The American Trucking Associations and Minnesota Trucking Association have jointly petitioned the Federal Motor Carrier Safety Administration to conduct a pilot program to study the effect of increased flexibility in the use of sleeper berth breaks by truck drivers.
“The trucking industry wants FMCSA to take its positive, laboratory-based findings on the value of split sleep and try to repeat them in a real-world field study,” said ATA President and CEO Bill Graves. “Doing a pilot test using professional drivers in actual trucking operations could give the Federal Motor Carrier Safety Administration even more scientific data on which to base future improvements to the sleeper berth rules.”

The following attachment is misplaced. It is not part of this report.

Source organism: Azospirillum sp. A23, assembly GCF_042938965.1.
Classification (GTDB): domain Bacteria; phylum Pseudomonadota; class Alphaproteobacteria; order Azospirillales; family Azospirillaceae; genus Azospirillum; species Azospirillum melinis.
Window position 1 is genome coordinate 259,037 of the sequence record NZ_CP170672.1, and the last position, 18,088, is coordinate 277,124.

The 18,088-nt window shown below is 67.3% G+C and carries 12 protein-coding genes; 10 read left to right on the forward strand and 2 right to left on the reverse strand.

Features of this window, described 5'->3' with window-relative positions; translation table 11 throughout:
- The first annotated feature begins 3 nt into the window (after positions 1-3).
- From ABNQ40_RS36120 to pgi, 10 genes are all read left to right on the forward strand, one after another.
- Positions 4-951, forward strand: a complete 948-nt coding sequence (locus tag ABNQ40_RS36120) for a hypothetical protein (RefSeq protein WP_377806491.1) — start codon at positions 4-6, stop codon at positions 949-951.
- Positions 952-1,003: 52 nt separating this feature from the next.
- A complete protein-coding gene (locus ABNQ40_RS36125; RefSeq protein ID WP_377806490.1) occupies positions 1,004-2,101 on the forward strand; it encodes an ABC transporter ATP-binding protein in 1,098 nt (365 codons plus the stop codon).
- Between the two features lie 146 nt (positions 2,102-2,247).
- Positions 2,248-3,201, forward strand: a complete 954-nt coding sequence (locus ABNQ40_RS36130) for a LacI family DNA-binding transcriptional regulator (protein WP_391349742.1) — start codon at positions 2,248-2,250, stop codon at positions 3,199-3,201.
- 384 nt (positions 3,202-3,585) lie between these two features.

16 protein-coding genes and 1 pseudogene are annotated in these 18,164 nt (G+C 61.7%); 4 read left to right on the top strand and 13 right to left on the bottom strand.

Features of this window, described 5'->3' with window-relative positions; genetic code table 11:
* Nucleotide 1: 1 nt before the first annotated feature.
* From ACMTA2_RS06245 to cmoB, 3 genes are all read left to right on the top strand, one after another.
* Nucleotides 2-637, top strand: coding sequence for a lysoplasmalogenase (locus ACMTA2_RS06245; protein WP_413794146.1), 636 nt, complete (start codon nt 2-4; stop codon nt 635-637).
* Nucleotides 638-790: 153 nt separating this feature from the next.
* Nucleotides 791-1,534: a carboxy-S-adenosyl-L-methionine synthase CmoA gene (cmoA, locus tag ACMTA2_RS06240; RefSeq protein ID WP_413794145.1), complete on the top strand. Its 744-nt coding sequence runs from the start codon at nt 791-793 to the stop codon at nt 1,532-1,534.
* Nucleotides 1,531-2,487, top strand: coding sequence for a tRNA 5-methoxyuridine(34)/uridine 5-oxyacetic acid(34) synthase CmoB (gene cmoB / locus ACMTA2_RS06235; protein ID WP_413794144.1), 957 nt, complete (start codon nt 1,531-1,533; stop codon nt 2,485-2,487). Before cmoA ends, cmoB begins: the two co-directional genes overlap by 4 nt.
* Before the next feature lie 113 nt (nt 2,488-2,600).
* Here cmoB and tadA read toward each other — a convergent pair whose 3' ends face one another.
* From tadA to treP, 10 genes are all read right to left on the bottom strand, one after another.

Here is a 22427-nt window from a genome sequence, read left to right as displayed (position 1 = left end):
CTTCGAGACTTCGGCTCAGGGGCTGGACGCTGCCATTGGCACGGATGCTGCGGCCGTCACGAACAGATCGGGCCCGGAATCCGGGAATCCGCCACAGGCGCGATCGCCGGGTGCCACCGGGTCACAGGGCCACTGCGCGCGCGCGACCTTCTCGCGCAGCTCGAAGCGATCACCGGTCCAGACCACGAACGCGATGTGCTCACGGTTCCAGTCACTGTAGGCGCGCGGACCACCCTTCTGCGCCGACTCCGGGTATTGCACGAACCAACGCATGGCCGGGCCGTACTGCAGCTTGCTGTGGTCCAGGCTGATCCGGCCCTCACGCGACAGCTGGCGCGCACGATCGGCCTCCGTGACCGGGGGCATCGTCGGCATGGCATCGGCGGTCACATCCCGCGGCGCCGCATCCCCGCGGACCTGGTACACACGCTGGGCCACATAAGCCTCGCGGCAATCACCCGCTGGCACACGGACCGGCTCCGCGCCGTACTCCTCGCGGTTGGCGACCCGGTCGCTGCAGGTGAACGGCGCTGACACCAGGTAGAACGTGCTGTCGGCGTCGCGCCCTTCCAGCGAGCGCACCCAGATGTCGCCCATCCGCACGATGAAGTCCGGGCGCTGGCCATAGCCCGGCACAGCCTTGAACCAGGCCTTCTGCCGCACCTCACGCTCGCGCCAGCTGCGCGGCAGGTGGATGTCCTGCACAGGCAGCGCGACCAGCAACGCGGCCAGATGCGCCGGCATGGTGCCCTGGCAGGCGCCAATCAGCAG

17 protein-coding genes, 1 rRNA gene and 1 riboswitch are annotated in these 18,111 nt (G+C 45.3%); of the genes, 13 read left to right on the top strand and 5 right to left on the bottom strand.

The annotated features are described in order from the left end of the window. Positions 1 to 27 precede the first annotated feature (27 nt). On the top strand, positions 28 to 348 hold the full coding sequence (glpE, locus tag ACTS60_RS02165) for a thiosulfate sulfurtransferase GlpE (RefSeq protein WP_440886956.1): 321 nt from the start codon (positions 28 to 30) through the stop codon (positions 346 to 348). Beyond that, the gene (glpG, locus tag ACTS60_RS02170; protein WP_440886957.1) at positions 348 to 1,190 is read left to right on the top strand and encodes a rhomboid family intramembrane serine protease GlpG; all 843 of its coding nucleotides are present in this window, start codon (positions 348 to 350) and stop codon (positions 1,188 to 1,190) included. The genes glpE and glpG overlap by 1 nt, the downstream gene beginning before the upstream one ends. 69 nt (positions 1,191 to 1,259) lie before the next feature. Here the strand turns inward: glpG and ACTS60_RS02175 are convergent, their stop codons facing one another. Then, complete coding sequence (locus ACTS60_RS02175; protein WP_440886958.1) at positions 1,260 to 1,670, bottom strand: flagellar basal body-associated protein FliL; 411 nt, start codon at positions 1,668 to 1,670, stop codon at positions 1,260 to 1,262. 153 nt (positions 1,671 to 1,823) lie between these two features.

The hours-of-service rules for truck drivers require that they take 10 consecutive hours off after their 14-hour on-duty period. However, increasingly sleep research highlights the benefits of shorter and more frequent rest periods, according to both groups.
“In the case of many truck drivers, particularly those working in teams, allowing them to break up their 10-hour off-duty period into two shorter periods would be beneficial,” said John Hausladen, president of the Minnesota Trucking Association.
In addition to examining any potential benefits of sleeper berth flexibility, the pilot project proposed by the trucking groups would look at the role of technological improvements in promoting driver alertness and safety.
For several years many trucking groups,...